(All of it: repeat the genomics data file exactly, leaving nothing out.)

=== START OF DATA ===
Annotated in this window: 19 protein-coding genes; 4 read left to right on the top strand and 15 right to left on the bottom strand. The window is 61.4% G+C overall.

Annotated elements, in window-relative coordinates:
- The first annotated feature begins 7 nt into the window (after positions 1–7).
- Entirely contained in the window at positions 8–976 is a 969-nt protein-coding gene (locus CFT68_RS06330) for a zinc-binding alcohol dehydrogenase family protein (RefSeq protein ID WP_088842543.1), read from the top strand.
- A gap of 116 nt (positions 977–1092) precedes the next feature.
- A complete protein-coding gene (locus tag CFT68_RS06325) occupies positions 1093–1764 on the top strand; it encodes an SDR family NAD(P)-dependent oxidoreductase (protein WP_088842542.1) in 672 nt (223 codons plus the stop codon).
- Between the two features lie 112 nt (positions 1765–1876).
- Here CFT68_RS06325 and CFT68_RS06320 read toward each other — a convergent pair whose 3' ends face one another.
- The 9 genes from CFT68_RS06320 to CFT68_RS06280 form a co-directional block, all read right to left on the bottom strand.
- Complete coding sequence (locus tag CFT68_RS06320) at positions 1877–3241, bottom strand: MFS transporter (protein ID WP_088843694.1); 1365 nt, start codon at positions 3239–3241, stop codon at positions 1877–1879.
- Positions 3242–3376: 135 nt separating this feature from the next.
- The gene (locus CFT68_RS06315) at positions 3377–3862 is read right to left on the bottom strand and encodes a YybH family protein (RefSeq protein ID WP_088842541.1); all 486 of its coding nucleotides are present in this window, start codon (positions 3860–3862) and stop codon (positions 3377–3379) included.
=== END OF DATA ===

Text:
Annotated in this window: 19 protein-coding genes; 4 read left to right on the top strand and 15 right to left on the bottom strand. The window is 61.4% G+C overall.

Annotated elements, in window-relative coordinates:
- The first annotated feature begins 7 nt into the window (after positions 1–7).
- Entirely contained in the window at positions 8–976 is a 969-nt protein-coding gene (locus CFT68_RS06330) for a zinc-binding alcohol dehydrogenase family protein (RefSeq protein ID WP_088842543.1), read from the top strand.
- A gap of 116 nt (positions 977–1092) precedes the next feature.
- A complete protein-coding gene (locus tag CFT68_RS06325) occupies positions 1093–1764 on the top strand; it encodes an SDR family NAD(P)-dependent oxidoreductase (protein WP_088842542.1) in 672 nt (223 codons plus the stop codon).
- Between the two features lie 112 nt (positions 1765–1876).
- Here CFT68_RS06325 and CFT68_RS06320 read toward each other — a convergent pair whose 3' ends face one another.
- The 9 genes from CFT68_RS06320 to CFT68_RS06280 form a co-directional block, all read right to left on the bottom strand.
- Complete coding sequence (locus tag CFT68_RS06320) at positions 1877–3241, bottom strand: MFS transporter (protein ID WP_088843694.1); 1365 nt, start codon at positions 3239–3241, stop codon at positions 1877–1879.
- Positions 3242–3376: 135 nt separating this feature from the next.
- The gene (locus CFT68_RS06315) at positions 3377–3862 is read right to left on the bottom strand and encodes a YybH family protein (RefSeq protein ID WP_088842541.1); all 486 of its coding nucleotides are present in this window, start codon (positions 3860–3862) and stop codon (positions 3377–3379) included.